Capturing Kids in Photos
December 5, 2012

Many families love to send photo cards during the holidays. If you’re anything like me, sometimes it comes down to the wire. (I have been known to send New Year’s greetings cards, instead of Christmas ones.)

If you haven’t yet chosen your photo, or you prefer to take an action shot---what could be cuter than kids looking for that perfect Christmas tree or building a snowman?----here are some tips to keep in mind from Maine-based photographer Michele Stapleton. Stapleton specializes in documentary photography and her work has appeared in everything from Family Fun to National Geographic Traveler.

  1. Many people think they need a bright sunny day for taking photos. Actually, a sunny day casts strong shadows. And kids squint. Instead, wait for an overcast day (or find a shady spot under trees on a sunny day). Plan for late afternoon, right before the sun sets, when the light is soft, the angle of the sun is low, and shadows are less defined.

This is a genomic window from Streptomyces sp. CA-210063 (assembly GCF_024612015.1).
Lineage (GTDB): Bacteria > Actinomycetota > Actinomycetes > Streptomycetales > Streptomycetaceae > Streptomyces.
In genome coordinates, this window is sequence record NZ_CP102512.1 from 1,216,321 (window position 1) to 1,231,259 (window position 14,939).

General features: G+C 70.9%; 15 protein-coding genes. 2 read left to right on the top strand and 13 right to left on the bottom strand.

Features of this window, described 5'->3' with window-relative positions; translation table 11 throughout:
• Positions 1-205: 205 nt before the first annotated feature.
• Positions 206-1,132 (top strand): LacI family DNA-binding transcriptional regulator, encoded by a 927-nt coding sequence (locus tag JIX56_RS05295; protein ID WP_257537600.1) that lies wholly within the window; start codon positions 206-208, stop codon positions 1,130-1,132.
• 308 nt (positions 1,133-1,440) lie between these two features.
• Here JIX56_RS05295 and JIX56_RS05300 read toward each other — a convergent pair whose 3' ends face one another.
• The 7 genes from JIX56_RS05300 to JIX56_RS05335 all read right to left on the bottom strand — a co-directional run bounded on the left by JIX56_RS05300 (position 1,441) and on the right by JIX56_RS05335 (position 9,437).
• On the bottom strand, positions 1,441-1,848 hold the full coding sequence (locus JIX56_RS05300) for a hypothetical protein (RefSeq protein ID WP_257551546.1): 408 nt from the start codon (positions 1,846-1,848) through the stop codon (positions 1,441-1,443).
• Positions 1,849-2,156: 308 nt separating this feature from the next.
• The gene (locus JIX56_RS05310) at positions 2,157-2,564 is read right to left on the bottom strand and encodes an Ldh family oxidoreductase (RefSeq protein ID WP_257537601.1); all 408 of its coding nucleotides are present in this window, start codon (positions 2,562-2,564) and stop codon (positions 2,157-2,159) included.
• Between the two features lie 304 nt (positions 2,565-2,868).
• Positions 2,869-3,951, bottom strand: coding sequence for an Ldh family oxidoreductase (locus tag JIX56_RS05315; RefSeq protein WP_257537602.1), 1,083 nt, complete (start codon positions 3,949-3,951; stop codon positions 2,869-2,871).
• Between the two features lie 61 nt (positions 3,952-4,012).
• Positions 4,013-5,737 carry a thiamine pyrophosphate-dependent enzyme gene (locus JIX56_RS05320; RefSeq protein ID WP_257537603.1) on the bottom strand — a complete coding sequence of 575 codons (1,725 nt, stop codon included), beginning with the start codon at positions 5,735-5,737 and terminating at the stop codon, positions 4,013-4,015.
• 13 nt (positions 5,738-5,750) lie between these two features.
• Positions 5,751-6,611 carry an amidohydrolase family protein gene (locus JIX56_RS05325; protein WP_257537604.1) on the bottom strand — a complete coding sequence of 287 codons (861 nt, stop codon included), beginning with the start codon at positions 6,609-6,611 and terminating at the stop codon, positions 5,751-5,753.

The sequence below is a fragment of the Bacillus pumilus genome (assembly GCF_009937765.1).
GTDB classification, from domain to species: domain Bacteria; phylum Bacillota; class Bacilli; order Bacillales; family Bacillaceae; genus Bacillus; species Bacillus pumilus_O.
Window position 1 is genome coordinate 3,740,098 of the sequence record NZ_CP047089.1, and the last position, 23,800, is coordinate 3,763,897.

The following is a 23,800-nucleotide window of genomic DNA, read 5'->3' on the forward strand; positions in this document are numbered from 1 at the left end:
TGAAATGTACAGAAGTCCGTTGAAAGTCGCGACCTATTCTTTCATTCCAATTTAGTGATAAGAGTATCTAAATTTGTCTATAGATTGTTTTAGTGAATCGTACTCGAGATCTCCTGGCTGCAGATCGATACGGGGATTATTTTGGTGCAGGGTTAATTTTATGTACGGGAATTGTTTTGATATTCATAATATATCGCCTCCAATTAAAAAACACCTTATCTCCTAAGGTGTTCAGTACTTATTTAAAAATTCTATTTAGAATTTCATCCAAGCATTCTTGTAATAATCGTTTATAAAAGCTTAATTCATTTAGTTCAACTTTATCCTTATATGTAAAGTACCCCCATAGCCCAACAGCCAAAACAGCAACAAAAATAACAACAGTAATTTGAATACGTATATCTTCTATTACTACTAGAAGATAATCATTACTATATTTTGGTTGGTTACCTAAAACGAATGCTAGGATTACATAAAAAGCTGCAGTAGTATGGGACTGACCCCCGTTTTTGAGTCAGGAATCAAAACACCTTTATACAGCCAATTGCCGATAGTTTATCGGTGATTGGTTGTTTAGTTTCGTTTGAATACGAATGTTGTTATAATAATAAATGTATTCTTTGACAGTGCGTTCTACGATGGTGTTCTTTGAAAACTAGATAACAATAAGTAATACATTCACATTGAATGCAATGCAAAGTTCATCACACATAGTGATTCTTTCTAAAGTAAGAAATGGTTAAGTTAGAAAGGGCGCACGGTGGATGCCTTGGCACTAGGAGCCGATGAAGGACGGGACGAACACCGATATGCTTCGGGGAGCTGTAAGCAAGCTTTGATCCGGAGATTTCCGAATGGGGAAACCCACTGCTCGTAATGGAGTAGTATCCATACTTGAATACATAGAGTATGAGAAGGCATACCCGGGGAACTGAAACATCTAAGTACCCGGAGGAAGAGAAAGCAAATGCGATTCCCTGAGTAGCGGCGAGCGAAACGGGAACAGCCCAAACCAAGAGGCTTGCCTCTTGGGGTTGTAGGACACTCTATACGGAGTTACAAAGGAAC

2. Look for a “clean” background, meaning nothing is going on in the background that will distract a viewer’s attention. When you’re picking a spot to set up a family portrait, take a minute or two to look at what is going on behind the people. You don’t want something in the background to take away from your photo. Also, watch out for telephone poles or trees that will look like they’re growing out of someone’s head!
  3. I'm a firm believer that Mom and Dad should be in some of the photos, too—if not for your holiday card, at least for the sake of creating a family history. When your kids get older, they will appreciate having some photos of you when you were younger. Bring a friend or relative along to help with the photo so you can get a few shots with the whole family.
  4. Shoot A LOT. With digital cameras, it costs nothing to delete shots that didn’t work. Don’t wait until the snowman is finished to go get your camera. Start shooting as soon as the kids start rolling up balls of snow. And take shots while they are decorating the snowman. Don’t stop when you take the posed photo with the finished snowman. Continue when they sit down on the front steps with their mugs of hot chocolate.
  5. Remember: The cold can zap your camera batteries. So, make sure the batteries (and any extras) are fully charged before you go out. Put the camera (and batteries) inside your jacket so your body heat can keep them toasty.

Do you have any other photo tricks or tips to share? We’d love to hear them!




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